It is critical to raise awareness of the difficulties faced by the LGBTQ+ community as we continue on our path toward acceptance and equality. This entails identifying the differences that exist between different areas. While some states have made significant strides toward the advancement of LGBTQ+ rights, others are lagging behind. The objective of this paper is to present an unbiased examination of the states that regrettably belong to the latter group. It is crucial to stress that the policies and societal attitudes that need to be improved are the target of this criticism, not the people who live in these states. By bringing these issues to light, we aim to start a productive conversation that will lead to improvements that will benefit the LGBTQ+ community.
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Among competitors such as Tennessee and North Dakota, Michigan is a notable addition to this conversation. Tennessee justifies its inclusion as one of the eight “Don’t Say Gaystates” by raising issues related to poverty, financial disparity, and the public’s lack of support for same-sex unions. Furthermore, the low proportion of LGBT people in the state highlights how difficult it is for homosexual Tennesseans to connect with other people in their community. North Dakota has the lowest percentage of LGBT people in the US, at just 1.7%.
But Michigan gets the most attention. It has a larger LGBTQ+ population than the previously named states, but it still has a startlingly high prevalence of hate crimes. Remarkably, polls suggest that Michigan may be in second place nationally for these kinds of incidents, which mainly affect transgender women of color. The gravity of these crimes is highlighted by tragic examples such as the 2013 gunshot death of Detroit resident Coko Williams, who had her throat slit, and the finding of Michelle Hillard’s mangled torso the year before. According to reports from Michigan Live, another woman had serious burns that prevented her from being recognized for eleven days. The state’s laws are deficient in pursuing hate crimes, as seen by the attack on a lesbian couple in April.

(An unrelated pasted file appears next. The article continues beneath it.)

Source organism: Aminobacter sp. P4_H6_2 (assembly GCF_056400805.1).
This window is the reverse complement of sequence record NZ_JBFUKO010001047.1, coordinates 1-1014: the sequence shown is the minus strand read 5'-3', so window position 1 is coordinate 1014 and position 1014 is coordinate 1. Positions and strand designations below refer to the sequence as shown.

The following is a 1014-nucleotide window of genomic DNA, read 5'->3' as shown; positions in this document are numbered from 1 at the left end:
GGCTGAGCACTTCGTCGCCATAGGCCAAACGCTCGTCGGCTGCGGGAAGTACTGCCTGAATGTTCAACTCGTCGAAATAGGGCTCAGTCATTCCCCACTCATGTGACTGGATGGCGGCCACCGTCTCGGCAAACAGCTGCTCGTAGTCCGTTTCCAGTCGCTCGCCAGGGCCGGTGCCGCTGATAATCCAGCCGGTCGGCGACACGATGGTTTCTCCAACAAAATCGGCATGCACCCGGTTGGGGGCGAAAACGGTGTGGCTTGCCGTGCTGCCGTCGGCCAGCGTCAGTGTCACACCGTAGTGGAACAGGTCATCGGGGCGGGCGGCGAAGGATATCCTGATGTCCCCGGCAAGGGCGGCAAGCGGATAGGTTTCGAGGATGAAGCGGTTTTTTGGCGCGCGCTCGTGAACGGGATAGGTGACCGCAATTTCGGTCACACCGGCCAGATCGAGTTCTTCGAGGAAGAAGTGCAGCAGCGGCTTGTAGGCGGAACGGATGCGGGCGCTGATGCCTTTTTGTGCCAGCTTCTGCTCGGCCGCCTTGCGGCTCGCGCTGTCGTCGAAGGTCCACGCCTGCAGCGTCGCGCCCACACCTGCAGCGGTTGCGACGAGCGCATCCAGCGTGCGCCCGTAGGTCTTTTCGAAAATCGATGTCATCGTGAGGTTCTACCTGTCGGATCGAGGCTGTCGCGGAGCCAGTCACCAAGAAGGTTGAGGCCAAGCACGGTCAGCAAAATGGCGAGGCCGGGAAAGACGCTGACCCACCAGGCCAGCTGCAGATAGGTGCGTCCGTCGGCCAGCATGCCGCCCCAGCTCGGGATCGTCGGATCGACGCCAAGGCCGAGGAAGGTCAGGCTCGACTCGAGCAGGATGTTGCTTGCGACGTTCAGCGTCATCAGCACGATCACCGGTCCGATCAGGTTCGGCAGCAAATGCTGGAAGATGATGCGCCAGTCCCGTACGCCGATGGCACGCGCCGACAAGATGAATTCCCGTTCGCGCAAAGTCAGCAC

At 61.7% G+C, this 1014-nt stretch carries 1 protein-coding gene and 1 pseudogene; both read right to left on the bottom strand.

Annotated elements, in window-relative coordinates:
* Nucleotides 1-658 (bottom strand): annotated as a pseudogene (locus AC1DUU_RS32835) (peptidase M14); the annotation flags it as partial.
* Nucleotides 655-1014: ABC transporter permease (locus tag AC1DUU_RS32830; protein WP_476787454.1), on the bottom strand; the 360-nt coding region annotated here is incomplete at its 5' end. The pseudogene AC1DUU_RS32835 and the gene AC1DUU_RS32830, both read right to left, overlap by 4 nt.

Like Mississippi, Alabama is one of the states designated as No Promo Homo, meaning that its laws forbid teachers from discussing matters pertaining to gay and transgender people (GLSEN). But Alabama’s law goes further than most, requiring that its sex education curriculum emphasize the factual and public health implications of homosexuality as a lifestyle that is not recognized by society at large. Moreover, it makes it clear that homosexual activity is illegal in the state.
Alabama is superior than Mississippi in a number of areas. Interestingly, Birmingham and Mobile, two of the Heart of Dixie’s lowest-scoring cities for LGBT people, average a worrisome 5.6 out of 10. Furthermore, 32% of voters favor marriage equality, which is just slightly higher than Mississippi and significantly below Arkansas and Louisiana. Furthermore, there is more income inequality in Alabama, which is concerning for the LGBT community as they are already more vulnerable to poverty.
In terms of how unfriendly it is to the LGBT community, Texas is far more hostile than the rest of the country. Eight communities in the state, including Lubbock, Mesquite, McAllen, and Irving, received a zero from the Human Rights Campaign for their treatment of LGBT people, making them exceptionally poorly rated. Given that Texas frequently rates among the worst states for women and has an exceptionally poor healthcare system when compared to the rest of the nation, this prejudice is particularly severe against gay women.
These problems have their origins, at least partially, in the Republican governor Rick Perry’s administration. Even though a startling 40% of Texans lacked health insurance in 2012, Perry said with assurance that everyone in the state has access to healthcare. From the perspective of health care accessibility, all Texans enjoy that. Perry’s viewpoints on health-related issues, however, have come under fire. He once compared homosexuality to alcoholism, saying, “I look at the homosexual issue the same way, even though I may have the genetic coding that makes me inclined to be an alcoholic.”